I’m trying to model CCES data (vote outcomes given various demographic variables) using MR (not yet up to the “P” part!) in Stan. Everything works fine–convergence looks good, sampler is fast, parameters make sense, etc.–until I actually introduce the MR bit.

One thing I am confused about in particular is the use of sum-to-zero constraints (enforced via a tight prior around 0 on the sum) on the parameter corresponding to a group. I can see why I’d want this, since otherwise I can shift all group coefficients one way and my intercept the other. But I’m concerned that if the number of counts in each member of a group are not similar then such a constraint is allowing the categories with fewer counts to have more influence than they should? And also, if the sizes are not approximately equal, wouldn’t the constraint fail to solve the non-identifiability issue?

One thing I observe in the model below, is that the sampler is much faster and the chains are mixing better, etc. when the sum-to-zero prior is removed. But in that case I also get divergences. With the constraint, it is slow and the mixing is poor, autocorrelations are large out to many lags, etc. but the divergences go away. In both cases, adding the group has a significant effect on the intercept, which makes me think I still have non-identifiability issues.

Addendum: I tried using a “weighted” sum-to-zero prior by constructing a vector of counts for each category in the grouping, dividing that vector by N and then having the prior be:

`dot_product(beta_g, weights_g) ~ normal(0, 1e-3);`

This is faster, has better Rhats, and autocorrelations, but has more divergences.

The code is below. Any thoughts about how to diagnose/think about these issues are most welcome!

```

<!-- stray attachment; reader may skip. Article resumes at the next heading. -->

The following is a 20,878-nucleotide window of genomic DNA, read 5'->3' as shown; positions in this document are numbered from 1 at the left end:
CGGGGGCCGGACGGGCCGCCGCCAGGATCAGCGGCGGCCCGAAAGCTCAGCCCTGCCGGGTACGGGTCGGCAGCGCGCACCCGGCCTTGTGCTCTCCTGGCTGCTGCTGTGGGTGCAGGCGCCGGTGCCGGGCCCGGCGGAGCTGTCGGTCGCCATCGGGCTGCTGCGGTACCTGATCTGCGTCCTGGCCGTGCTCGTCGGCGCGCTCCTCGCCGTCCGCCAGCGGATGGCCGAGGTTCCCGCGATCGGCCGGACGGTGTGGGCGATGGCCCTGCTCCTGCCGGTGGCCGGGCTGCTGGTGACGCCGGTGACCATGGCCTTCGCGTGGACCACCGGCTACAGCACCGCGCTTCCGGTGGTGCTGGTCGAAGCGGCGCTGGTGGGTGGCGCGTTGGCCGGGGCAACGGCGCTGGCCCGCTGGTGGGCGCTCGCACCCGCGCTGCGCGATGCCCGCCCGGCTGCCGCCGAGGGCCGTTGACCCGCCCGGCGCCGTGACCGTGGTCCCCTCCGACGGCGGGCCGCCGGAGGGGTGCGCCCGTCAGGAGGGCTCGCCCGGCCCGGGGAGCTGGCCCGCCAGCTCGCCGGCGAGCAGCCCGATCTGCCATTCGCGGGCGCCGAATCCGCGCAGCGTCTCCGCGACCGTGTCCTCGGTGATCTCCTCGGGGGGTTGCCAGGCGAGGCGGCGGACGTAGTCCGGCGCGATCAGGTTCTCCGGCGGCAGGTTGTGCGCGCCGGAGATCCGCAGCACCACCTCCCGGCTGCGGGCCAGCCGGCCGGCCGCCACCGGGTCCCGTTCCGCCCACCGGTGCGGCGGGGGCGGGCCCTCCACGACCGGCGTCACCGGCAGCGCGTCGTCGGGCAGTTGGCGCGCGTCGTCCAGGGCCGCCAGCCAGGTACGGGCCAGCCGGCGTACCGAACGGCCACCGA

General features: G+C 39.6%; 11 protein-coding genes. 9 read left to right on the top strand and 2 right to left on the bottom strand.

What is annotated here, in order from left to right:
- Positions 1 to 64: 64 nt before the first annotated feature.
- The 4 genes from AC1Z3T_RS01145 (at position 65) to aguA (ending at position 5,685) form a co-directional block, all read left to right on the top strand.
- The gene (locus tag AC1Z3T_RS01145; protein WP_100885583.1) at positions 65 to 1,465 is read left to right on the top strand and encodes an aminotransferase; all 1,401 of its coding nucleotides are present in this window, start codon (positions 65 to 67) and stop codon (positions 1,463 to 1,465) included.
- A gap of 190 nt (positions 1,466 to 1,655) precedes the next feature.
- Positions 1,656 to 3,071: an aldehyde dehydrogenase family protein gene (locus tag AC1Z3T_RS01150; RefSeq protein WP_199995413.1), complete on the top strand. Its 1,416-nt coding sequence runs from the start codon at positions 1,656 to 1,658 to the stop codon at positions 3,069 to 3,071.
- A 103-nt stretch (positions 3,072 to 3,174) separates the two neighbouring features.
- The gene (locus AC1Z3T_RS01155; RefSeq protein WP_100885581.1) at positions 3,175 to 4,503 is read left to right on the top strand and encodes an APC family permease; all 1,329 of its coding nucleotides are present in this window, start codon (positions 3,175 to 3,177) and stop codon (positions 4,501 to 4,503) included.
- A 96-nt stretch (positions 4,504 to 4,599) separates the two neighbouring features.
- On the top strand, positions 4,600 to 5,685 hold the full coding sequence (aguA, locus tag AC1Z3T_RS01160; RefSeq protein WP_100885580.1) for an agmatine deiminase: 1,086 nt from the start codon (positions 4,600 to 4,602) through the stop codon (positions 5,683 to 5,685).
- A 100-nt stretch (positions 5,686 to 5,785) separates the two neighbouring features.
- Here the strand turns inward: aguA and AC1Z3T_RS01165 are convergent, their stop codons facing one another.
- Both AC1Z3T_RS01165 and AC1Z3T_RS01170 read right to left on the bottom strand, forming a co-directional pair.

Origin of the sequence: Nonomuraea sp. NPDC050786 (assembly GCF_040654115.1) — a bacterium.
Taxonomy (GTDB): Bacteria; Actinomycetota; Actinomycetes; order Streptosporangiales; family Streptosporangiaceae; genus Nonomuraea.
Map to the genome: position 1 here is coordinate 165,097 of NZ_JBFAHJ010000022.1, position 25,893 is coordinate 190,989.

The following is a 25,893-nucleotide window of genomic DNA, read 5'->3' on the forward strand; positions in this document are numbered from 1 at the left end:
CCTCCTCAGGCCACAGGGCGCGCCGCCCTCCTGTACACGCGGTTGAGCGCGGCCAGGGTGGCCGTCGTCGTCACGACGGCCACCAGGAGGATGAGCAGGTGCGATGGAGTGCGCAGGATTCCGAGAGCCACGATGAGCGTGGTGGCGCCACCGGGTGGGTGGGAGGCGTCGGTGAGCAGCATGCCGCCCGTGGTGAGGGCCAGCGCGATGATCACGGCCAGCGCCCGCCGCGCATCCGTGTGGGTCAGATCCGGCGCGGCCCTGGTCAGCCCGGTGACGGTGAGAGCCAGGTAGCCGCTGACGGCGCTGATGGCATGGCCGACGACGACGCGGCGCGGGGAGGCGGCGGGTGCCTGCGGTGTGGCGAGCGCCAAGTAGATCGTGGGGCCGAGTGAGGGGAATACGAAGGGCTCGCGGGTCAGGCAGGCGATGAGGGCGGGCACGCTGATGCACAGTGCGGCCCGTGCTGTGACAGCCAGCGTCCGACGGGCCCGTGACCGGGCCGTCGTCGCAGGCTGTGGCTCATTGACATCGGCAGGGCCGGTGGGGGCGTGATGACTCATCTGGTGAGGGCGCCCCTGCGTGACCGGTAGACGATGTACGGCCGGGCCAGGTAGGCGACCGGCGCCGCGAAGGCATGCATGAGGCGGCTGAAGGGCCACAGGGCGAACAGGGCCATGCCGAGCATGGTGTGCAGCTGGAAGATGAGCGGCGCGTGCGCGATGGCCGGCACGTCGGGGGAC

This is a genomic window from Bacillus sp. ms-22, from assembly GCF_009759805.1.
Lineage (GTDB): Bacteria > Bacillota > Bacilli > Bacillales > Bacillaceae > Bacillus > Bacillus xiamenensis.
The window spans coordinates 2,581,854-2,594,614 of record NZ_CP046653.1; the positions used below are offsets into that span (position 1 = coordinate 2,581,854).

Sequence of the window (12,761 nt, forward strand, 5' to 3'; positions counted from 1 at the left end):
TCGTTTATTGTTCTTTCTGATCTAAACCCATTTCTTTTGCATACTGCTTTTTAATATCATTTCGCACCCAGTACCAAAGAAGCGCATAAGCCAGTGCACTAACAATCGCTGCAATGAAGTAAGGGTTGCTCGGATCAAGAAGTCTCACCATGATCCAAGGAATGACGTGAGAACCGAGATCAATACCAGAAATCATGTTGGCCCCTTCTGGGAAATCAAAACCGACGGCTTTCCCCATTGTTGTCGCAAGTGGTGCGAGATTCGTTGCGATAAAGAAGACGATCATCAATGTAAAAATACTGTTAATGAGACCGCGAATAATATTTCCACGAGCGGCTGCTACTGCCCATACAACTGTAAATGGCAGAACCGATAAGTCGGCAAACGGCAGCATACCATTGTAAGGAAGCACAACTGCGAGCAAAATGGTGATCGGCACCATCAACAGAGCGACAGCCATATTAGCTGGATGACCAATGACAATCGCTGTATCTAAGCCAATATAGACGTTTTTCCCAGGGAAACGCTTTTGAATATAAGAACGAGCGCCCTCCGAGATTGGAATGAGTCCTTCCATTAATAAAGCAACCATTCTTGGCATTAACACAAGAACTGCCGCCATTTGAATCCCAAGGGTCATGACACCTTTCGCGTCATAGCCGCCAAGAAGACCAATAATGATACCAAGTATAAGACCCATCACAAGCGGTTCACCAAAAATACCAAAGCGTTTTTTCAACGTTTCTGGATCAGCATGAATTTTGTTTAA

data {
int<lower=2> N_State;
int<lower=1> N;
int<lower=1> State[N];
int<lower=2> N_Education;
int<lower=1> Education[N];
int<lower=2> N_Race;
int<lower=1> Race[N];
int<lower=2> N_CD;
int<lower=1> CD[N];
int<lower=2> N_Sex;
int<lower=1> Sex[N];
int K_CD;
matrix[N_CD,K_CD] X_CD;
int<lower=1> T[N];
int<lower=0> S[N];
}
transformed data {
vector[K_CD] mean_X_CD;
matrix[N_CD,K_CD] centered_X_CD;
for (k in 1:K_CD) {
mean_X_CD[k] = mean(X_CD[,k]);
centered_X_CD[,k] = X_CD[,k] - mean_X_CD[k];
}
matrix[N_CD,K_CD] Q_CD_ast;
matrix[K_CD,K_CD] R_CD_ast;
matrix[K_CD,K_CD] R_CD_ast_inverse;
Q_CD_ast = qr_thin_Q(centered_X_CD) * sqrt(N_CD - 1);
R_CD_ast = qr_thin_R(centered_X_CD) / sqrt(N_CD - 1);
R_CD_ast_inverse = inverse(R_CD_ast);
}
parameters {
vector[K_CD] thetaX_CD;
real alpha;
real eps_Education;
real<lower=0> sigma_Race;
vector<multiplier=sigma_Race>[N_Race] beta_Race;
real eps_Sex;
}
transformed parameters {
vector[K_CD] betaX_CD;
betaX_CD = R_CD_ast_inverse * thetaX_CD;
}
model {
alpha ~ normal(0,1.0);
thetaX_CD ~ normal(0,1.0);
eps_Education ~ normal(0, 1.0);
beta_Race ~ normal(0, sigma_Race);
sigma_Race ~ normal(0, 2.0);
sum(beta_Race) ~ normal(0, 1.0e-4);
eps_Sex ~ normal(0, 1.0);
S ~ binomial_logit(T, alpha + Q_CD_ast[CD] * thetaX_CD + to_vector({eps_Education, -eps_Education}[Education]) + beta_Race[Race] + to_vector({eps_Sex, -eps_Sex}[Sex]));
}
generated quantities {
vector<lower=0, upper=1>[N] yPred = inv_logit(alpha + centered_X_CD[CD] * betaX_CD + to_vector({eps_Education, -eps_Education}[Education]) + beta_Race[Race] + to_vector({eps_Sex, -eps_Sex}[Sex]));
real<lower=0> SPred[N];
for (n in 1:N) {
SPred[n] = yPred[n] * T[n];
}
vector [N] log_lik;
for (n in 1:N) {
log_lik[n] = binomial_logit_lpmf(S[n] | T[n], alpha + centered_X_CD[CD][n] * betaX_CD + {eps_Education, -eps_Education}[Education[n]] + beta_Race[Race[n]] + {eps_Sex, -eps_Sex}[Sex[n]]);
}
}
```